This endlessly watchable bit of WTF has been viewed online more than 7 million times, between the official YouTube video and bootlegs. Major media outlets such as Rolling Stone and Entertainment Weekly immediately talked to the demented guy who came up with the late-night hallucination, and who was as surprised as anyone else by the reaction it got.

Writer/director Chris "Casper" Kelly is the creator and showrunner of Adult Swim live-action comedy Your Pretty Face is Going to Hell. Born in Burlington, North Carolina, Kelly studied film at UNC-Chapel Hill, where he fondly remembers his time in the library. "I shouldn't even say this, but I hardly went to any games, because I wasn't a huge sports fan," he says, calling from Atlanta, where he now lives. "But I would gladly spend days in that library watching movies."

What Kelly found there would become key influences in Cooks, including David Lynch films and Robert Altman's funky adaptation of Raymond Chandler's The Long Goodbye. "I love that movie," he says. "You know how the theme song will change, like when someone goes in the grocery store, it'll change to Muzak? That was part of the inspiration for Too Many Cooks. It'd be fun to shift genres and hear the music shift."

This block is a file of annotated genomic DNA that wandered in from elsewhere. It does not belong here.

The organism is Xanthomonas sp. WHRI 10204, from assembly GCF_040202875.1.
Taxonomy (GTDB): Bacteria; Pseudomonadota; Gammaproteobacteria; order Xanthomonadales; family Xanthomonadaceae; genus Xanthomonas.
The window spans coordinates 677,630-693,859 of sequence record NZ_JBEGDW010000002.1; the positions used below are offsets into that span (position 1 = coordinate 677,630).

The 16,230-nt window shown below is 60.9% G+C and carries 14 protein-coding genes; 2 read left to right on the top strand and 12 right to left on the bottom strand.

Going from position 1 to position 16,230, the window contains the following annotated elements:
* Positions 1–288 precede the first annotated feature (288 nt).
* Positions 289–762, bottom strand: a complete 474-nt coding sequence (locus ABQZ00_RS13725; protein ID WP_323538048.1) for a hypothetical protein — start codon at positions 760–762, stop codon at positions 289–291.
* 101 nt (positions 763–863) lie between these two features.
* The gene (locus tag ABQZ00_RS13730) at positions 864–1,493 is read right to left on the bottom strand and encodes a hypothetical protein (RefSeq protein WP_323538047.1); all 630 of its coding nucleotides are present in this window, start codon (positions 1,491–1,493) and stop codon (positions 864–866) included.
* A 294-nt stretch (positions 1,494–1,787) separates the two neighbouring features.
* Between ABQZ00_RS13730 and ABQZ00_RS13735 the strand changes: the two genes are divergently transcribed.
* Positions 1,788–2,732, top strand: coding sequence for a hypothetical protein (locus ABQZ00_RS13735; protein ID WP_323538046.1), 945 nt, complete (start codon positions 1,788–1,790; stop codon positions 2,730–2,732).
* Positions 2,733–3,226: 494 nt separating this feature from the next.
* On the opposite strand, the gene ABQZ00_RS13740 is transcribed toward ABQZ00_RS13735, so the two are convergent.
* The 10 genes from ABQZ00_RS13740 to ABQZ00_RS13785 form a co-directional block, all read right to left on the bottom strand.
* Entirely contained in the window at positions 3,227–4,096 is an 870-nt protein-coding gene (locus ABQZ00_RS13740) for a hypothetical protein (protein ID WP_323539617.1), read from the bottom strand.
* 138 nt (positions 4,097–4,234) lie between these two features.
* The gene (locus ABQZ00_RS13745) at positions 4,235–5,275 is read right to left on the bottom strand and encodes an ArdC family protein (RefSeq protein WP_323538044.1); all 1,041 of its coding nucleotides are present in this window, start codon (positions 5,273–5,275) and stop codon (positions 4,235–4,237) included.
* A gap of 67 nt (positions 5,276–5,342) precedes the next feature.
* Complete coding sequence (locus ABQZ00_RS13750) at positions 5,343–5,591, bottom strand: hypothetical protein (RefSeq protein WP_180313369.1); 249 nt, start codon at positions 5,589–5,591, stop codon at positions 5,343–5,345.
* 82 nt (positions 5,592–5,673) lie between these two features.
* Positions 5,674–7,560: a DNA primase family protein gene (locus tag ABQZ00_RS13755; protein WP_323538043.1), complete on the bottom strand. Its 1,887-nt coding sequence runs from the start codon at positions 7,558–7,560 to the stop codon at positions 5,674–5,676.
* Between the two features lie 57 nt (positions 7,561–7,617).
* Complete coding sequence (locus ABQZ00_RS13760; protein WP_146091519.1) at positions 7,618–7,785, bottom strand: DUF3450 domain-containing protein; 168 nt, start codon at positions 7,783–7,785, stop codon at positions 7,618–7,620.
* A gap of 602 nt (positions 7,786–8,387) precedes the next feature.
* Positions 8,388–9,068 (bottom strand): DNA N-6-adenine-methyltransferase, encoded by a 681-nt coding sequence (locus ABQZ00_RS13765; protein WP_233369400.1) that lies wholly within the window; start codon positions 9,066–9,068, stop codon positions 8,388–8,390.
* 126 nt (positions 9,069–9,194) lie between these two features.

Late-20th-century sitcoms (some of which are referenced specifically, like the pan around the table from the opening credits of Roseanne) and filmmakers such as Lynch and Altman weren't Kelly's only inspirations. Cooks references avant-garde artist Dara Birnbaum's video piece "Technology/Transformation: Wonder Woman," where Lynda Carter transforms into the super-heroine over and over. In Cooks, the scene is recreated with another actress, who spins through transformations as the maddeningly repetitive theme song momentarily stops.

"I saw part of that at a hotel in L.A., where they were just playing it on the wall, kind of for decoration," Kelly says. "It's a weird thing—that had to have been an influence, but I did it because the music drops out, and it's just an awkward motion. I'm just highlighting that it's a very awkward scene."

Kelly is one of the many UNC alumni doing offbeat and funny stuff on TV these days. Adam Reed, creator of the foul-mouthed animated spy comedy Archer, is also a UNC grad. The same goes for John Altschuler and Dave Krinsky, who have worked with Mike Judge on King of the Hill and the new HBO show Silicon Valley.

For Kelly, who just started filming the second season of Pretty Face, growing up and studying in North Carolina shaped his TV career—especially when it comes to conceiving silly, nostalgic, downright insane stuff like "Too Many Cooks." Watching TV shows set in North Carolina also played an inspiring role.

"The power of The Andy Griffith Show runs deep," he says. "I remember discovering that show as a kid and how it was supposed to be in North Carolina but was actually shot in a place called L.A. It made a TV career seem more possible—that if someone who comes from the same state as me can do it, then maybe I can too."

This article appeared in print with the headline "A tale of two memes."